Wednesday, November 11, 2009

Writing Wednesdays: The Absurdly Epic Tragedy of Oscambria 1.1

Today I begin the next story in my Writing Wednesdays segment.  The epic poem I am writing adheres (for the most part) to the rules that were mentioned in yesterday’s post.  This began as a personal exercise to see if I could stick to those rules and actually right something enjoyable in the epic poem vein.  I find myself enjoying it better by reading it aloud, but the flow does not always work well for this.  Despite the numerous flaws, I give you “The Absurdly Epic Tragedy of Oscambria.”


Hear, Oh Daughters of Gast,
Ye wondrous beauties of Yon,
And pour your inspiration out onto me.
Oh mighty and fierce Sons,
I ask thee to give remembrance to
All who are named in this tale,
That they shall ne’er fade into Black.

May the Children of Aoide, Melete, and Mneme—
Chakra, Ukulele, Kraut, and Kraus,
Oslo, Olso, Ooleo, Orpa, and Olxe,
Bernard, Halbert Dayspa, Antonio, and Wolfe—
Grant me the voice to deliver justice
To those poor fools that were caught up in the twine
Of the Sisters.

‘Twas on the eve of Invocation, Ochtobe 19,
when hope left the Hero and he despaired.
“Why must I find myself in this condition,
where nary Man nor god has e’er dared travel?
If there is hope for me, then it surely no longer
Dwells in my heart.  I am alone in this,” wept the Hero,
“And all have forsaken me.”

Listen, my readers, and I shall spin you
The Tale of Oscambria, the Hero of the Living Worlds.
His is a tale every child knows,
From the rice paddies of India to the
Slums of New Yorke City, from the Outback
To the Peaks of the Great Isles,
But I offer you the only authorized written history of his life.

Grab yourself a cask of Dew and pop the corn,
For the tale is a bildungsroman of sorts,
And you must be comfortable to enjoy and to learn.
Read with care, and observe the cruel way the Fates
Played with Oscambria, bringing him from
Hero of the Three Worlds to a lowly man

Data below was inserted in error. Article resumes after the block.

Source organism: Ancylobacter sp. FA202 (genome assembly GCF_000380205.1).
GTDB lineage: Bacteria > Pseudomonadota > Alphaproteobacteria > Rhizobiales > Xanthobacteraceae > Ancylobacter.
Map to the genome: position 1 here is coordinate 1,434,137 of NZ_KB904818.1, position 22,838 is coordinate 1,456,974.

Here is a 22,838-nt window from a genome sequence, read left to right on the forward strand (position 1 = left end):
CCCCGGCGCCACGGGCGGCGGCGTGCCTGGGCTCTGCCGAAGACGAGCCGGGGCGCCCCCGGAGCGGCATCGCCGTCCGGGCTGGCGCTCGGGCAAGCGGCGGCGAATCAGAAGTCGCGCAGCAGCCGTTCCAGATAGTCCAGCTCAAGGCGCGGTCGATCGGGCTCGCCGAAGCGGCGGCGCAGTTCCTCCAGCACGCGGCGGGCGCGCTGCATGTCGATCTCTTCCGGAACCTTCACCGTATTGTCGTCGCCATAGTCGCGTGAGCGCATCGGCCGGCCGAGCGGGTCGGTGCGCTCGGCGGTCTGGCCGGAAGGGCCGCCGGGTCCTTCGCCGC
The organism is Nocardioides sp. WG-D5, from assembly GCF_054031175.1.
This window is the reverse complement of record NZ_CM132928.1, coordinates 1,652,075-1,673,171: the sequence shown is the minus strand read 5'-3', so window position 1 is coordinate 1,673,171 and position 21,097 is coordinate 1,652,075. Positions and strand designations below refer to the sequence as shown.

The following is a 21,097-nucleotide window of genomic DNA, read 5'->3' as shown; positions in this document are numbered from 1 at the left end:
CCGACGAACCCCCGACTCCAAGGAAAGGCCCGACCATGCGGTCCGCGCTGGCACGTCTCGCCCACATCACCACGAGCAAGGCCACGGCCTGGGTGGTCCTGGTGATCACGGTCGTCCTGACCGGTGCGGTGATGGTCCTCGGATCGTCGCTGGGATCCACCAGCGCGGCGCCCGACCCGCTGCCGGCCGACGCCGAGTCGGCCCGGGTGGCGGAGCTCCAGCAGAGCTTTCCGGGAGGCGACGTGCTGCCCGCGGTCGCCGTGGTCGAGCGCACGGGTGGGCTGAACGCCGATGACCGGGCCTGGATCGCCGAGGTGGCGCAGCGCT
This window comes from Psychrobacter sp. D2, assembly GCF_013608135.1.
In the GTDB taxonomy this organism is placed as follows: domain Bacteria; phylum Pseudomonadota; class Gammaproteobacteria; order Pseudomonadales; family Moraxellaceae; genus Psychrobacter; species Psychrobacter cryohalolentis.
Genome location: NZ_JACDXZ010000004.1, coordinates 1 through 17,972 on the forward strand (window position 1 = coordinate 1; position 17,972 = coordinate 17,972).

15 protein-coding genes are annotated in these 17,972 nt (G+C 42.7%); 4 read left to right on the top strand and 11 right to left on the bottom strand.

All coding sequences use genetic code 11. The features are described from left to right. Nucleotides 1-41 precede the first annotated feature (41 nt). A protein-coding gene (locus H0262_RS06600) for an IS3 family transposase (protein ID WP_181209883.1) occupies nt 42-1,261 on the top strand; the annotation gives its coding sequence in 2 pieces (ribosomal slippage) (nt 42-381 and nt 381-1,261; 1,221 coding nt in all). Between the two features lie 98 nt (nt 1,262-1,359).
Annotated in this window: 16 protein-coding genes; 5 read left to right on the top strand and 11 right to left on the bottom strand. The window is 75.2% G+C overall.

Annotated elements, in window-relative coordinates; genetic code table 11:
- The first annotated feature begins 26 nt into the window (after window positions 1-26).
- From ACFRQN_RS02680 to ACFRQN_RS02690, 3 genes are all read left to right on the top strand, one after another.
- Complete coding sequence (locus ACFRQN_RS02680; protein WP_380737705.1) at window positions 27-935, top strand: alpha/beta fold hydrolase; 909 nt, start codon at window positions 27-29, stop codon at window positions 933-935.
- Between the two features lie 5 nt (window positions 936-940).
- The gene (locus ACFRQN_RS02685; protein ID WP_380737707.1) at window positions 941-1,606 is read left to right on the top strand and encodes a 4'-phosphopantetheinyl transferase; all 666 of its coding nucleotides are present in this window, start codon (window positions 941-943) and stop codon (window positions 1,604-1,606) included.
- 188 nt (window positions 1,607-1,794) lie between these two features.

Sitting on an uncomfortable bed of a ruined once-glorious town.

“How do you plan to defeat me, Oscambria?
You are but a child of Fire and Flesh,
Not full in your deity. 
I am the mighty Zzizgarg, the Blood-son of
Majestic Paes and Mighty Rone, Fire and Ice
Both course through my veins.
Besides, you are not even immortal!”

“You filthy, yellow-man, I will defeat you with my wit.
You think I come to challenge you with empty hands?
No!  I have the talisman.”
The silence that filled the Courte du Gods was loud,
Like a bleating lamb before the offering,
Like a dead thundercloud on the plains,
And Oscambria laughed at their astonishment.

“You will mind your tongue, semi-mortal,
Or I will have it,” spat Zzizgarg.
“No, I don’t think you will.  I was born in this world
with my tongue, and I intend to Ascend with it as well.
Now I am finished with this pointless banter.
You will either relinquish your lunch money
Or face the wrath of the talisman.”

The yellow-faced Zzizgarg glared with red eyes.
His hand darted into his cloak, but Oscambria was faster.
The semi-mortal already held his god-cell in his hand
And his lithe fingers were moving quickly across the keys.
Before Zzizgarg even had a chance to react,
The challenge was over,
The thirty unique text prayers required for victory belonged to Oscambria.

“I will not be bested by you, mortal!”
“You speak true, Zzizgarg, for you’ve already been bested by me,
though I am semi-mortal.  Now, hand over the loot.”
The proud Zzizgarg gave up his money, sneering loudly as he did so.
“Do not think this is over, punk,” he whispered,
moving close to Oscambria so only he could hear,
“Because I will tell Father of this and you will be in for it.”

The Blood-son pushed Oscambria back and stalked off,
Leaving the Courte.  The audience clapped,
Hesitantly at first, but soon there was a full fledged round of applause.
Oscambria beamed, pocketing the money and bowing.
It is of interest to note the day of this interaction,
As it was fifteen years to the day from start to finish,
The Eve of Invocation, MMIX.


David Wagner said...

I can't imagine the discipline, patience and imagination it would take to produce something like this. You have my respect.

Crystal said...

Very impressive! I've never been much of a poem writer. A round of applause for Logan!!

logankstewart said...

@David: Thank you, sir. Once I started writing in this style, the words just started flowing. It's been quite fun.

@Crystal: Thanks, Crystal. I dabbled with poetry since high school (and I still have all those silly things, too), but I've ne'er really had much of a knack for it.

Enjoy the rest, folks!

Krista said...

OH, WOW, this was very good, Logan! I love poetry though I'm not very good at writing it, lol :)

This kind of reminds me of The Legend of Singurd and Gudrun by Tolkien... a story written completely in poetry form, and it was a very good read :)

Anyway, Thanks for sharing your writing I really enjoyed it :)

logankstewart said...

@Krista: Thank you for the compliment. I haven't read the Tolkien story, but I'm sure I have it at home in one of my many Tolkien collections. I'll have to give it a go sometime.